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U.S. Gas Producers Shrug Off Low Prices, Bet on LNG Boom


These translations are done via Google Translate

Energy executives say they are looking past current ultra-cheap gas prices and betting on a coming wave of new liquefied natural gas (LNG) plants to lift demand – and prices – for the fuel.

Natural gas prices have fallen by one-third this year, undercut by a warmer winter, outages at LNG facilities and higher-than-expected output. The growth in solar and wind power and a pause on new U.S. LNG export permit reviews also have clouded the outlook for future gas demand.

“Domestic U.S. markets are oversupplied,” said Chad Zamarin, a senior vice president at gas pipeline operator Williams Cos.

“It will certainly take some time for LNG coming out of the U.S. and a bit of a slowdown in supply to rebalance,” said Zamarin, speaking on the sidelines of the CERAWeek energy conference in Houston.

Oversupply in West Texas, home of the top U.S. oilfield, had prices this week at a negative 26 cents per million British thermal units (mmBtu), requiring gas producers to pay someone to take the fuel. U.S. gas prices were trading at $1.66 per mmBtu on Friday, down 74% from the average price in 2022.

“Our pipeline infrastructure is maxed out. It’s going to make it very difficult for us to connect markets,” said Toby Rice, CEO of the largest U.S. gas producer, EQT Corp. He said permitting reforms are needed to build new lines.

New pipelines and LNG processing plants would allow the U.S. to export the gas now clogging those West Texas lines and supply sustained energy while sun and wind power grow. China and India are moving away from coal to natural gas for electric power, and Europe has turned to the U.S. to replace Russian pipeline gas.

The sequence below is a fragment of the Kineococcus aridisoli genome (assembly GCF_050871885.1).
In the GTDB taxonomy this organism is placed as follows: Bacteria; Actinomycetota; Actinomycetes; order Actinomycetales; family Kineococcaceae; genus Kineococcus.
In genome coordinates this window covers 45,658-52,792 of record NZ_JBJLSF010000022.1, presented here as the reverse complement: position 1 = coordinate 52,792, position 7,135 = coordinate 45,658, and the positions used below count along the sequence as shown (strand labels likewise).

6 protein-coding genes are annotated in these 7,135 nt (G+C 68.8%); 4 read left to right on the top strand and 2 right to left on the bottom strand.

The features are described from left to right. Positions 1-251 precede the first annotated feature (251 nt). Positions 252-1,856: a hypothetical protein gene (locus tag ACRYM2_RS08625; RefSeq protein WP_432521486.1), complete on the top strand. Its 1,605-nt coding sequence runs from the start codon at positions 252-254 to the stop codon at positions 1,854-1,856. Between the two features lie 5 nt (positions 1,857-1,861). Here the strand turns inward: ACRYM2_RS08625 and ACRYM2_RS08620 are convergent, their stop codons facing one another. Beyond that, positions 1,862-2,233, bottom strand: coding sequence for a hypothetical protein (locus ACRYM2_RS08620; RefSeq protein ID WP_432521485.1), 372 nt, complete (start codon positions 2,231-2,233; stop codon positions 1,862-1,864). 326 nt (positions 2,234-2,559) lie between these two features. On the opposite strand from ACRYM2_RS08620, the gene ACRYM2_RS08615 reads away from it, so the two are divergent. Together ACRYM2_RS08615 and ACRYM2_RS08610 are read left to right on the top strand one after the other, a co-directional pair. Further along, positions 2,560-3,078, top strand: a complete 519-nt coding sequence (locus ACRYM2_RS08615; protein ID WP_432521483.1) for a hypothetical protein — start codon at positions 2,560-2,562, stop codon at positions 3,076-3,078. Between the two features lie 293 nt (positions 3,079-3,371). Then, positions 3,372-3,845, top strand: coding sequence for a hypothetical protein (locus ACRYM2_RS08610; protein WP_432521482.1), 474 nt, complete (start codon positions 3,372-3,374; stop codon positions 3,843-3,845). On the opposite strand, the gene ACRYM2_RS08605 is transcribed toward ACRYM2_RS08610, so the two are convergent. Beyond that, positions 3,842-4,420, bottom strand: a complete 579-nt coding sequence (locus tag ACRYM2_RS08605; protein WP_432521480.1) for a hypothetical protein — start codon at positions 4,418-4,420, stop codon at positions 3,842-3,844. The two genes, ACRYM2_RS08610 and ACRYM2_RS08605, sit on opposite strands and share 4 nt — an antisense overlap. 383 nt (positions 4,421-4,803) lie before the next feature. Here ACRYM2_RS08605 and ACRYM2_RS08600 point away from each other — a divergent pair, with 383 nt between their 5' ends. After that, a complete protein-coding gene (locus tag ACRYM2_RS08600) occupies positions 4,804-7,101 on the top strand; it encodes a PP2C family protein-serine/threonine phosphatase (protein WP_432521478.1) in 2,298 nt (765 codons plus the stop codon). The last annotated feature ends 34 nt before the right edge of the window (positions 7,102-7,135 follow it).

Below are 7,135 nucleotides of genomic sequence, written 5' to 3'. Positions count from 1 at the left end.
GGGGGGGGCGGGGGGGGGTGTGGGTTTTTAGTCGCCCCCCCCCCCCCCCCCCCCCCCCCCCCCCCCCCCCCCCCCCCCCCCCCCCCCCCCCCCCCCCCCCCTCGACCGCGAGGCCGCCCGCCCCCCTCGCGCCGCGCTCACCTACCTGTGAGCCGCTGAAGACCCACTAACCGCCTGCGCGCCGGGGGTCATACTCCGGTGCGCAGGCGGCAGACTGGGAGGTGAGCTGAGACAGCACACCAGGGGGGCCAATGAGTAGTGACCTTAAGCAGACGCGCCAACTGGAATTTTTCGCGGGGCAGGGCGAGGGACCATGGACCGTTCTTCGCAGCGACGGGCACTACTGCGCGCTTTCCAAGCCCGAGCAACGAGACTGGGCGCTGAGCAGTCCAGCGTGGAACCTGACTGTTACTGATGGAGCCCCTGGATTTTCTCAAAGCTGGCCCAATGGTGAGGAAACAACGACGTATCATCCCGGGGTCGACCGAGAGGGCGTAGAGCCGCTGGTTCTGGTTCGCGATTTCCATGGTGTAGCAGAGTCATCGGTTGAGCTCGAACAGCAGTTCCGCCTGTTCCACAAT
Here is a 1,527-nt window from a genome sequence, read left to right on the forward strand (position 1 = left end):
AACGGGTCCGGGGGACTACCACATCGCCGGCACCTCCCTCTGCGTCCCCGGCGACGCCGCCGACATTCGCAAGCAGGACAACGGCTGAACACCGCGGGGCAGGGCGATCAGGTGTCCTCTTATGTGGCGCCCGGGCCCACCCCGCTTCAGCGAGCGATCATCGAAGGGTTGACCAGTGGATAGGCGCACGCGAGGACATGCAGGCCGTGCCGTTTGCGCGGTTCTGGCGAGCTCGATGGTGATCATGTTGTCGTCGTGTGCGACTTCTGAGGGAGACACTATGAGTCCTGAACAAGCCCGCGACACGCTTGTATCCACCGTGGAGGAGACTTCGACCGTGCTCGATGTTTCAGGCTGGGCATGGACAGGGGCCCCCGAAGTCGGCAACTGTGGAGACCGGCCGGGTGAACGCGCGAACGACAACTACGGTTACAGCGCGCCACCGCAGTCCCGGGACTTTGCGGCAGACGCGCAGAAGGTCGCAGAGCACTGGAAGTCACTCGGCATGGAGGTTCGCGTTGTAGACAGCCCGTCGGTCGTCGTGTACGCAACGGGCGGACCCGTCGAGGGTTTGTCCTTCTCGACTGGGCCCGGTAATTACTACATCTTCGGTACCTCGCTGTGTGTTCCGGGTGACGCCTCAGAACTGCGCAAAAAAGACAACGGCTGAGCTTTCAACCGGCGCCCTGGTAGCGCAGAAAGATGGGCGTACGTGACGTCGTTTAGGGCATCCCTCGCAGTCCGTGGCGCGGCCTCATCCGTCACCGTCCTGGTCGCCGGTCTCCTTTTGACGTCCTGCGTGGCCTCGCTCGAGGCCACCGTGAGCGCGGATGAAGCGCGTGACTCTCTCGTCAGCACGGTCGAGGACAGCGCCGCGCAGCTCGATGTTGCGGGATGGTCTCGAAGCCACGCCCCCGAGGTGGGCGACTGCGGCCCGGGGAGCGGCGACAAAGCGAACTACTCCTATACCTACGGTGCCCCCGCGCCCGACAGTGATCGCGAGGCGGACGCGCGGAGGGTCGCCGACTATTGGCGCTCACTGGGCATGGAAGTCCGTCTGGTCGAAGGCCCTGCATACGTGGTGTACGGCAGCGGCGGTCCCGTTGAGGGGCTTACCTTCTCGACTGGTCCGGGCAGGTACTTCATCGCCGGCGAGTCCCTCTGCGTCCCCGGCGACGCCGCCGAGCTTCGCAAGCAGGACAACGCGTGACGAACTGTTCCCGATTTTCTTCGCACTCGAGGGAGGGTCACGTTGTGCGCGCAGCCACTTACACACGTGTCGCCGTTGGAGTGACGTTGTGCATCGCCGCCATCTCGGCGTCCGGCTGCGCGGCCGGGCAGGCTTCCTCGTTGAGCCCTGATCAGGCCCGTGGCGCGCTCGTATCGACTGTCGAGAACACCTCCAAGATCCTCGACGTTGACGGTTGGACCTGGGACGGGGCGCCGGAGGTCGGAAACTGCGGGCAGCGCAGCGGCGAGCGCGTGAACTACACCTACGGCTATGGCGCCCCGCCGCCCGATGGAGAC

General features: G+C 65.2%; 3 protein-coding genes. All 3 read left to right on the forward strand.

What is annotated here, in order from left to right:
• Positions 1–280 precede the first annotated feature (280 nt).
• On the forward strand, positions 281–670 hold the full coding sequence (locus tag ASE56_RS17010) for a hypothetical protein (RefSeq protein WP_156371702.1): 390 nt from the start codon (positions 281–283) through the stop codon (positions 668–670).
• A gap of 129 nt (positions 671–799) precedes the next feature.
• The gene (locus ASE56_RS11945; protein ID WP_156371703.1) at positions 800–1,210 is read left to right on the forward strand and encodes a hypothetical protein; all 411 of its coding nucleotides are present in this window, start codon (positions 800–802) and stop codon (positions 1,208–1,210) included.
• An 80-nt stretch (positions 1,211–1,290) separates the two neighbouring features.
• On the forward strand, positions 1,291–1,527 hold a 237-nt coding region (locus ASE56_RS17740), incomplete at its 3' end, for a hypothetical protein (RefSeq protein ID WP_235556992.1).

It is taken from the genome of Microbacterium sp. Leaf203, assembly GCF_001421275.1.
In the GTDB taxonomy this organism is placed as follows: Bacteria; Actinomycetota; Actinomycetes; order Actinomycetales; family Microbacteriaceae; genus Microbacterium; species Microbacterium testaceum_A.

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“Gas will continue to play a key role in the future. It’s not just a transition (fuel), if you will, we look at it (gas) as being a destination for decades to come,” said Clay Neff, Chevron’s president for international exploration and production.

Lorenzo Simonelli, CEO of LNG equipment supplier Baker Hughes, said if the U.S. fails to approve new LNG export plants, demand for the fuel will still be met, mainly from projects in Qatar, Argentina and Africa.

Further U.S. demand for natural gas will likely come from domestic power utilities straining to supply electricity for new data centers that support artificial intelligence, crypto mining and the increasingly digital economy.

“AI is what’s going to drive additional energy consumption,” said Pierce Norton, CEO of natural gas pipeline operator Oneok, whose company supplies electric utilities.

But John Podesta, the Biden administration’s climate envoy, said the power needs could be filled by solar, wind and renewables rather than gas.

“More electrification in the quest for decarbonisation means more pressure to produce clean generation,” he said.

(Reporting by Arathy Somasekhar in Houston Editing by Gary McWilliams and Matthew Lewis)



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